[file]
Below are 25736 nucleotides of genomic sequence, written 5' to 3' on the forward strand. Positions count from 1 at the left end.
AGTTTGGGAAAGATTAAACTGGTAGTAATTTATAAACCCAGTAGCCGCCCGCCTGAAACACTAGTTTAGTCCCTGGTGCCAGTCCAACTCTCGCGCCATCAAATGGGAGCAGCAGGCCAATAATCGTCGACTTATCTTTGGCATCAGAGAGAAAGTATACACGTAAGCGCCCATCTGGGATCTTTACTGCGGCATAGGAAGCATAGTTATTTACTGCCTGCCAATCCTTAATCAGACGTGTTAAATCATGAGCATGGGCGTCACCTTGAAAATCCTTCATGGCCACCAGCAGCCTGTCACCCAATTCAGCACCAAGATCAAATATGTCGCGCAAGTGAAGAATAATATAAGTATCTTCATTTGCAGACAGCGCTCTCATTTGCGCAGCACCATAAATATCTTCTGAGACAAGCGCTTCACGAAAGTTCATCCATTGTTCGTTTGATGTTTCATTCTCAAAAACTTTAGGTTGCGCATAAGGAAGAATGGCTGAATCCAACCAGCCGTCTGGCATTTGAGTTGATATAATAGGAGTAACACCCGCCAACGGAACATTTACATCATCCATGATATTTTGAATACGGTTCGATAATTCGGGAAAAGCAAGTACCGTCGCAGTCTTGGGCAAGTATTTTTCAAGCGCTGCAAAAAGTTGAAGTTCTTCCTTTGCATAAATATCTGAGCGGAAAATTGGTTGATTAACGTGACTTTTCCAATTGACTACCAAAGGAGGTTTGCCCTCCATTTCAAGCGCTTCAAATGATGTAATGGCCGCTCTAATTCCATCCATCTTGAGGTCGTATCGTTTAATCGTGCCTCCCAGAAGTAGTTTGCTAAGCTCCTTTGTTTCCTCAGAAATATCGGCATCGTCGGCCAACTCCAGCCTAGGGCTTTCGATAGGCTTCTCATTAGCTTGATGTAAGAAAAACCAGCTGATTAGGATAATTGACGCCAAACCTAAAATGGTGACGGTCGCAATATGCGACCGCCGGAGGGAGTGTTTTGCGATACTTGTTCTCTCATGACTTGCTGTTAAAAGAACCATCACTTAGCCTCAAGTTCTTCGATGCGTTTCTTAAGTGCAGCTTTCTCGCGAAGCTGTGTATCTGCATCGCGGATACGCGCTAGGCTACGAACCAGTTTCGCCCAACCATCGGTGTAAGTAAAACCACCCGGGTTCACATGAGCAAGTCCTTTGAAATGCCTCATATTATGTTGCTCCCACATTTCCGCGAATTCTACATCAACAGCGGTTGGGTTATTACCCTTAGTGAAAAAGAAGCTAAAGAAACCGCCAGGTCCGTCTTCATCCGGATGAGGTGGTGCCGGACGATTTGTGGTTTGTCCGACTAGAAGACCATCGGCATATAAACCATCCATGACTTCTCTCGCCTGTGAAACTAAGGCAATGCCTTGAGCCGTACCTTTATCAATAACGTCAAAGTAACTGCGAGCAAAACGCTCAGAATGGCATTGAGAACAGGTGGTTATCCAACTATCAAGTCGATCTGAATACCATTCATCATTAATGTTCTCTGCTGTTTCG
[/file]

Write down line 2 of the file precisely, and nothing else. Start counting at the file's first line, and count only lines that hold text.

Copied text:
AGTTTGGGAAAGATTAAACTGGTAGTAATTTATAAACCCAGTAGCCGCCCGCCTGAAACACTAGTTTAGTCCCTGGTGCCAGTCCAACTCTCGCGCCATCAAATGGGAGCAGCAGGCCAATAATCGTCGACTTATCTTTGGCATCAGAGAGAAAGTATACACGTAAGCGCCCATCTGGGATCTTTACTGCGGCATAGGAAGCATAGTTATTTACTGCCTGCCAATCCTTAATCAGACGTGTTAAATCATGAGCATGGGCGTCACCTTGAAAATCCTTCATGGCCACCAGCAGCCTGTCACCCAATTCAGCACCAAGATCAAATATGTCGCGCAAGTGAAGAATAATATAAGTATCTTCATTTGCAGACAGCGCTCTCATTTGCGCAGCACCATAAATATCTTCTGAGACAAGCGCTTCACGAAAGTTCATCCATTGTTCGTTTGATGTTTCATTCTCAAAAACTTTAGGTTGCGCATAAGGAAGAATGGCTGAATCCAACCAGCCGTCTGGCATTTGAGTTGATATAATAGGAGTAACACCCGCCAACGGAACATTTACATCATCCATGATATTTTGAATACGGTTCGATAATTCGGGAAAAGCAAGTACCGTCGCAGTCTTGGGCAAGTATTTTTCAAGCGCTGCAAAAAGTTGAAGTTCTTCCTTTGCATAAATATCTGAGCGGAAAATTGGTTGATTAACGTGACTTTTCCAATTGACTACCAAAGGAGGTTTGCCCTCCATTTCAAGCGCTTCAAATGATGTAATGGCCGCTCTAATTCCATCCATCTTGAGGTCGTATCGTTTAATCGTGCCTCCCAGAAGTAGTTTGCTAAGCTCCTTTGTTTCCTCAGAAATATCGGCATCGTCGGCCAACTCCAGCCTAGGGCTTTCGATAGGCTTCTCATTAGCTTGATGTAAGAAAAACCAGCTGATTAGGATAATTGACGCCAAACCTAAAATGGTGACGGTCGCAATATGCGACCGCCGGAGGGAGTGTTTTGCGATACTTGTTCTCTCATGACTTGCTGTTAAAAGAACCATCACTTAGCCTCAAGTTCTTCGATGCGTTTCTTAAGTGCAGCTTTCTCGCGAAGCTGTGTATCTGCATCGCGGATACGCGCTAGGCTACGAACCAGTTTCGCCCAACCATCGGTGTAAGTAAAACCACCCGGGTTCACATGAGCAAGTCCTTTGAAATGCCTCATATTATGTTGCTCCCACATTTCCGCGAATTCTACATCAACAGCGGTTGGGTTATTACCCTTAGTGAAAAAGAAGCTAAAGAAACCGCCAGGTCCGTCTTCATCCGGATGAGGTGGTGCCGGACGATTTGTGGTTTGTCCGACTAGAAGACCATCGGCATATAAACCATCCATGACTTCTCTCGCCTGTGAAACTAAGGCAATGCCTTGAGCCGTACCTTTATCAATAACGTCAAAGTAACTGCGAGCAAAACGCTCAGAATGGCATTGAGAACAGGTGGTTATCCAACTATCAAGTCGATCTGAATACCATTCATCATTAATGTTCTCTGCTGTTTCG